Democracy, therefore, is the biggest threat to Russia and the post-Soviet regimes. It is in this context that Ukraine, as the current outlier of the post-Soviet world, must be discussed in its relation to democracy and labour. We need to start with the axiom that Russia thrives where the power of the local political establishment is fused with its economic control, and where it is unrepresentative of the people over whom it rules. From the early 1990s onward, Ukraine’s traditions of rowdy democracy and the holding of authority to account by relying on binding documents and institutions had been engaged in a constant struggle with oligarchic and kleptocratic tendencies of its post-Soviet elites. Russia had worked fastidiously during this time to give primacy to elites that would fasten Ukraine’s political structures and its economy to a kleptocratic economic and oligarchic political framework. But it was not until the 2010 Presidential victory of Viktor Yanukovych that such a regime looked realistic. Its crash within three years, after the Maidan protests and the Revolution of Dignity of 2013-2014, only proved its exceptional nature. By losing Yanukovych and sensing a decisive turn of the Ukrainians towards Western capitalism, Russia had lost the local kleptocracy that could hold Ukraine together or who could allow Russia to come in and bring ‘order’ at their invitation.
By starting a war against Ukraine in 2014 Russia simultaneously is attempting to obstruct Ukraine’s fuller integration into European Union institutional structures and undermine the Ukrainians’ confidence in the rule of law and democracy. In other words, it has been trying to shake the foundations of that which prevents the Kremlin from establishing hegemony over local elites and through it to control the high seas, ports, pipelines and access routes it needs to do business. With the kleptocrats and economic clans forced to flee abroad or being pursued by the authorities, oligarchs of yesteryear are slowly being made to operate by market rules and their influence over politics is constantly diminishing. That is why the current threat of escalation by Russia against Ukraine represents a desperate measure in the face of Ukraine’s seemingly irreversible drift towards liberalism and democracy. Of course, the escalation threatens more than just Ukraine’s territorial integrity and self-determination — it threatens people’s lives, the environment, hydrocarbon dependence and workers’ liberties and ability to defend their rights in courts. It also threatens the rest of Europe because, by controlling Ukraine, Russia would make it unnecessary for Western states (whose businesses derive immediate benefits from Russia’s energy) to shift towards a green and more sustainable economy.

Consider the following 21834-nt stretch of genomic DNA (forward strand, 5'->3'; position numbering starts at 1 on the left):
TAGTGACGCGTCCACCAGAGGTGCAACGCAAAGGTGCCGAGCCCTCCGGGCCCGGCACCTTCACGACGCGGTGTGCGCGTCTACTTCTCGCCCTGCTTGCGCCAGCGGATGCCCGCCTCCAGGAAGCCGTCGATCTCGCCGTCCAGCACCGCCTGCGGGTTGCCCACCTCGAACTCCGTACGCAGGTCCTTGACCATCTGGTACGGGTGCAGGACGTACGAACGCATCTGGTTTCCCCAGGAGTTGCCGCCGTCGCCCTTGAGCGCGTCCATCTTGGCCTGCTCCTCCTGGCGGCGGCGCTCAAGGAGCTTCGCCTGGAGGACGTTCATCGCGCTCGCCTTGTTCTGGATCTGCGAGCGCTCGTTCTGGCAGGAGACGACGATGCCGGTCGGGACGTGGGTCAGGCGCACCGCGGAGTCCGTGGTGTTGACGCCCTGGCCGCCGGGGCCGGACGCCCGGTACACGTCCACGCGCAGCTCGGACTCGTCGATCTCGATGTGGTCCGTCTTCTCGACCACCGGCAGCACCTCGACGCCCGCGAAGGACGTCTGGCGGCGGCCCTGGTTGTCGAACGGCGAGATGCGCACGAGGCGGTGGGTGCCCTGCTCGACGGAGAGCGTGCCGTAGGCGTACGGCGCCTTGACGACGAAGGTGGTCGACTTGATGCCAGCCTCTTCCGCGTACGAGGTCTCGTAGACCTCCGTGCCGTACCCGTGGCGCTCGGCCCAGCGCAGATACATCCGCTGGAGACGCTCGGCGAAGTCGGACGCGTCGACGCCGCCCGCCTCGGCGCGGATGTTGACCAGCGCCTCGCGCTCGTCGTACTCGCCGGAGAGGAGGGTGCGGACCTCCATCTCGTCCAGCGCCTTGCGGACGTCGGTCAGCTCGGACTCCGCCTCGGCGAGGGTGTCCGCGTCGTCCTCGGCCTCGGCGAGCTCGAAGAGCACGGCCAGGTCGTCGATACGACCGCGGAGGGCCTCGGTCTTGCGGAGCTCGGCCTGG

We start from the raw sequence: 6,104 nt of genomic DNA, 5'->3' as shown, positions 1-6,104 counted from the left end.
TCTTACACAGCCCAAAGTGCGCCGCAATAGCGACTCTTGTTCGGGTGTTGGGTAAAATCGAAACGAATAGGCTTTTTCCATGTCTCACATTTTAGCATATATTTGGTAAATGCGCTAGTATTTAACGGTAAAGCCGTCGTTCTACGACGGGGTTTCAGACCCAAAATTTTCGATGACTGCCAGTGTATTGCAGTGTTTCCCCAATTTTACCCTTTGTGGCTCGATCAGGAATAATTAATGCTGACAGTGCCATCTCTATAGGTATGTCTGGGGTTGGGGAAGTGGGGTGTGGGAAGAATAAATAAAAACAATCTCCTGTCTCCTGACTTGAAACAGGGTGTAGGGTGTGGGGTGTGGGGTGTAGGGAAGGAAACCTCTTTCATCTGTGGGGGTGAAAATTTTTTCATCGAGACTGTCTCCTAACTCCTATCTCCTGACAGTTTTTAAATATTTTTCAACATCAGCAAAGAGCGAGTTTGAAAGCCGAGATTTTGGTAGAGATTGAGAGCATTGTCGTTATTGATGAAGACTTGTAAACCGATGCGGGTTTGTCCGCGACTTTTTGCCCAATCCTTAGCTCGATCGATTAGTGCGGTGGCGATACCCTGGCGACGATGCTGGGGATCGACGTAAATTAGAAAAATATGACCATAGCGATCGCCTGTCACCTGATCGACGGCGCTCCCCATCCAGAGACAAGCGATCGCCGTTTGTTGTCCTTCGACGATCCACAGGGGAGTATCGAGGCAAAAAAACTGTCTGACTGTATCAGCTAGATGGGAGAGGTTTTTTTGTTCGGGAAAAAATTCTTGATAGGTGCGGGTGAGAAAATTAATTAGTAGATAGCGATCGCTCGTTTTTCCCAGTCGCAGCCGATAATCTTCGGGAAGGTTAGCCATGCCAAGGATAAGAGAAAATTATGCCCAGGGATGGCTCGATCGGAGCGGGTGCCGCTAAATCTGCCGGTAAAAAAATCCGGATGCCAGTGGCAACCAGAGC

Does this mean that marketisation and neoliberalisation in Ukraine serves the workers’ interests? Of course not. However, rules-based political democracy, transparent institutions and the supremacy of the law, together with the EU’s focus on social partnerships, negotiated solutions via consultative committees, as well as the institutions and agencies of the European Union through which the workers’ rights are maintained, however imperfect, leave workers ample room to realise many of the rights they actually have and to use freedoms they possess to seek beneficial outcomes. In short, Ukraine today is on the frontline of the struggle for workers’ liberation. A struggle for the workers’ ability to have rules that are respected, to mobilise freely and seek the democratisation of both their workplaces and their polities and a struggle to have those liberties many in the West take for granted or have stopped valuing.
Gregory Schwartz is Senior Lecturer in Labour and Global Transformation in the School of Management at the University of Bristol.
Republished with permission from futuresofwork.co.uk A SPACE FOR RADICAL CRITIQUES OF THE CHANGING WORLD OF WORK